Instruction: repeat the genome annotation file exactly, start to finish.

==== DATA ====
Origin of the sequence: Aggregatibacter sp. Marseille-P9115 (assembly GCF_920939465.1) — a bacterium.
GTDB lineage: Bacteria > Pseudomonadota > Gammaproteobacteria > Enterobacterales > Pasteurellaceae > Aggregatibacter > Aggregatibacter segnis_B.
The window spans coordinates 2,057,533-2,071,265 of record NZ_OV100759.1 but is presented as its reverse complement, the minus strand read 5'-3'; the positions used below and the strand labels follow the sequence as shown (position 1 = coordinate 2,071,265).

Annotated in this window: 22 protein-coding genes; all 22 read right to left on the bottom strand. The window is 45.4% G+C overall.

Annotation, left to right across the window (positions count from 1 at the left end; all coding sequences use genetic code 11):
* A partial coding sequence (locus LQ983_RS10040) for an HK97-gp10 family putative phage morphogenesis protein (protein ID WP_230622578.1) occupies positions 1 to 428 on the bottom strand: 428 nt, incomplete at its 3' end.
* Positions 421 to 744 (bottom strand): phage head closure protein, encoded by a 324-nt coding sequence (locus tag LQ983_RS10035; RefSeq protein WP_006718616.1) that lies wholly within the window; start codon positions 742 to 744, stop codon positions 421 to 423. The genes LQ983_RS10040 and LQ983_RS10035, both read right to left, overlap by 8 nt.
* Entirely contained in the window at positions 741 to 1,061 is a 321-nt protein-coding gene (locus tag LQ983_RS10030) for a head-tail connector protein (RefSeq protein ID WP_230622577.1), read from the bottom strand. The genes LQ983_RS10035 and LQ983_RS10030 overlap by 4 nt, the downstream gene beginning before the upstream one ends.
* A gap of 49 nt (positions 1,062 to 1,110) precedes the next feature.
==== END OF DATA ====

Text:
Origin of the sequence: Aggregatibacter sp. Marseille-P9115 (assembly GCF_920939465.1) — a bacterium.
GTDB lineage: Bacteria > Pseudomonadota > Gammaproteobacteria > Enterobacterales > Pasteurellaceae > Aggregatibacter > Aggregatibacter segnis_B.
The window spans coordinates 2,057,533-2,071,265 of record NZ_OV100759.1 but is presented as its reverse complement, the minus strand read 5'-3'; the positions used below and the strand labels follow the sequence as shown (position 1 = coordinate 2,071,265).

Annotated in this window: 22 protein-coding genes; all 22 read right to left on the bottom strand. The window is 45.4% G+C overall.

Annotation, left to right across the window (positions count from 1 at the left end; all coding sequences use genetic code 11):
* A partial coding sequence (locus LQ983_RS10040) for an HK97-gp10 family putative phage morphogenesis protein (protein ID WP_230622578.1) occupies positions 1 to 428 on the bottom strand: 428 nt, incomplete at its 3' end.
* Positions 421 to 744 (bottom strand): phage head closure protein, encoded by a 324-nt coding sequence (locus tag LQ983_RS10035; RefSeq protein WP_006718616.1) that lies wholly within the window; start codon positions 742 to 744, stop codon positions 421 to 423. The genes LQ983_RS10040 and LQ983_RS10035, both read right to left, overlap by 8 nt.
* Entirely contained in the window at positions 741 to 1,061 is a 321-nt protein-coding gene (locus tag LQ983_RS10030) for a head-tail connector protein (RefSeq protein ID WP_230622577.1), read from the bottom strand. The genes LQ983_RS10035 and LQ983_RS10030 overlap by 4 nt, the downstream gene beginning before the upstream one ends.
* A gap of 49 nt (positions 1,062 to 1,110) precedes the next feature.